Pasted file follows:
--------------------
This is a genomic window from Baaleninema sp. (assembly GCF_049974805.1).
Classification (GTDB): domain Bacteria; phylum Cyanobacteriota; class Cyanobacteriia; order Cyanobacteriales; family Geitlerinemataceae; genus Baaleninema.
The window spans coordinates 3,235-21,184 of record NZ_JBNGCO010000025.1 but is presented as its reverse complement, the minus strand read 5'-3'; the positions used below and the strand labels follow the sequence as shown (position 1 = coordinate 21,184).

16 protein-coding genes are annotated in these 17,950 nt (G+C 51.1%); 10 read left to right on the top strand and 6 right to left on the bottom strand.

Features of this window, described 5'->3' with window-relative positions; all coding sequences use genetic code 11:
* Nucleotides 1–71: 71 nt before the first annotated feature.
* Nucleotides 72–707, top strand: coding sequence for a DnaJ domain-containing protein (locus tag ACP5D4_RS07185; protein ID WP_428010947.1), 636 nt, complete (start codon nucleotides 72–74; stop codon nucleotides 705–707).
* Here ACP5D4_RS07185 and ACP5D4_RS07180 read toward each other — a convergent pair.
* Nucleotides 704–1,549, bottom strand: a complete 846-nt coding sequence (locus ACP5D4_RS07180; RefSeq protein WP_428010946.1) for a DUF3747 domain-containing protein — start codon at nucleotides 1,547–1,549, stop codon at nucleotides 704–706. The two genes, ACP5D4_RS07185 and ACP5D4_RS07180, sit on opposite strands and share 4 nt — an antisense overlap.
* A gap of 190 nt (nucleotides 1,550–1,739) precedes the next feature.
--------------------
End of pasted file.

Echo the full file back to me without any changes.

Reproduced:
This is a genomic window from Baaleninema sp. (assembly GCF_049974805.1).
Classification (GTDB): domain Bacteria; phylum Cyanobacteriota; class Cyanobacteriia; order Cyanobacteriales; family Geitlerinemataceae; genus Baaleninema.
The window spans coordinates 3,235-21,184 of record NZ_JBNGCO010000025.1 but is presented as its reverse complement, the minus strand read 5'-3'; the positions used below and the strand labels follow the sequence as shown (position 1 = coordinate 21,184).

16 protein-coding genes are annotated in these 17,950 nt (G+C 51.1%); 10 read left to right on the top strand and 6 right to left on the bottom strand.

Features of this window, described 5'->3' with window-relative positions; all coding sequences use genetic code 11:
* Nucleotides 1–71: 71 nt before the first annotated feature.
* Nucleotides 72–707, top strand: coding sequence for a DnaJ domain-containing protein (locus tag ACP5D4_RS07185; protein ID WP_428010947.1), 636 nt, complete (start codon nucleotides 72–74; stop codon nucleotides 705–707).
* Here ACP5D4_RS07185 and ACP5D4_RS07180 read toward each other — a convergent pair.
* Nucleotides 704–1,549, bottom strand: a complete 846-nt coding sequence (locus ACP5D4_RS07180; RefSeq protein WP_428010946.1) for a DUF3747 domain-containing protein — start codon at nucleotides 1,547–1,549, stop codon at nucleotides 704–706. The two genes, ACP5D4_RS07185 and ACP5D4_RS07180, sit on opposite strands and share 4 nt — an antisense overlap.
* A gap of 190 nt (nucleotides 1,550–1,739) precedes the next feature.